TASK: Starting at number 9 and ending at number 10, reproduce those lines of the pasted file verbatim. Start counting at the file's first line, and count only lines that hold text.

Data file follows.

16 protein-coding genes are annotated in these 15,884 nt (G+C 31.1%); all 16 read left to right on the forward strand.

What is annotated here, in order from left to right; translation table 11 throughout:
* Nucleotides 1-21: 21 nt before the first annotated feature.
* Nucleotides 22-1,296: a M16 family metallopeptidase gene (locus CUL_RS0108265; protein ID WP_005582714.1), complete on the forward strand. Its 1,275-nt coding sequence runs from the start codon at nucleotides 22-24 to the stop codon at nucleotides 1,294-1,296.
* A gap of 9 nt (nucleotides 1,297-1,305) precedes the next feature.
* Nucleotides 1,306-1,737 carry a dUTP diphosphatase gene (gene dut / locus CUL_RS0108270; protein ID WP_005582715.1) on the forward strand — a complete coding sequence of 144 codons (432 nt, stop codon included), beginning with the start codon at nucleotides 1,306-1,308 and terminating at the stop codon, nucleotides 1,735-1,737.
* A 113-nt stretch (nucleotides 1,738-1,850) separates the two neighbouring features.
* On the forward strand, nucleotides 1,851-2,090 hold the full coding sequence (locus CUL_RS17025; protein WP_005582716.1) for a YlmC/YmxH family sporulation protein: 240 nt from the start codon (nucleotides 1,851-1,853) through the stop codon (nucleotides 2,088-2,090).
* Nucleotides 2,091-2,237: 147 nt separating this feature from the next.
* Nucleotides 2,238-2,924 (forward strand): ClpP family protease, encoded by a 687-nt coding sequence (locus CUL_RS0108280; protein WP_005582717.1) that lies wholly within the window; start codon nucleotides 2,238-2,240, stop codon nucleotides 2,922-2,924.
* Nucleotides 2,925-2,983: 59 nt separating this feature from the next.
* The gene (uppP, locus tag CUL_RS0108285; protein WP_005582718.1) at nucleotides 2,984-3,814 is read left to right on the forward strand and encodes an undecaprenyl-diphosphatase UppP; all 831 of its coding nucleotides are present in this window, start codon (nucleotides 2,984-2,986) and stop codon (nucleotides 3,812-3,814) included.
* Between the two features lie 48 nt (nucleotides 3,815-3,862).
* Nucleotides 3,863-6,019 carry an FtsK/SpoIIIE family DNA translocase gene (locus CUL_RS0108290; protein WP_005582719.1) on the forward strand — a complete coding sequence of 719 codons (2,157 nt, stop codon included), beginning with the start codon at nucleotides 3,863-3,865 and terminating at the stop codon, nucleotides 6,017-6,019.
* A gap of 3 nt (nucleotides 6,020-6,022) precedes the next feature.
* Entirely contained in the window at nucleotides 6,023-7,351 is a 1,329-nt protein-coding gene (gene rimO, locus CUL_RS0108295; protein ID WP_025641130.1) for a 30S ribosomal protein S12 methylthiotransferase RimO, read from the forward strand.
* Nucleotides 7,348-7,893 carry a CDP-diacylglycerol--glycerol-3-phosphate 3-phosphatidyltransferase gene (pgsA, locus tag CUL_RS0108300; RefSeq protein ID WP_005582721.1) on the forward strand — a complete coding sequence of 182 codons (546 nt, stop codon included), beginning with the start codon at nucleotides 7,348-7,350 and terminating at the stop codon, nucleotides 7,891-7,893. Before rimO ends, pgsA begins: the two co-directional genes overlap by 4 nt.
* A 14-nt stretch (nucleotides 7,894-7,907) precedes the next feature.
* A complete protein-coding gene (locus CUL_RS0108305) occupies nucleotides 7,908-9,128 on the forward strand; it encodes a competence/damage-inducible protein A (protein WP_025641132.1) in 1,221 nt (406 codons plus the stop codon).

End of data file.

* Nucleotides 2,091-2,237: 147 nt separating this feature from the next.
* Nucleotides 2,238-2,924 (forward strand): ClpP family protease, encoded by a 687-nt coding sequence (locus CUL_RS0108280; protein WP_005582717.1) that lies wholly within the window; start codon nucleotides 2,238-2,240, stop codon nucleotides 2,922-2,924.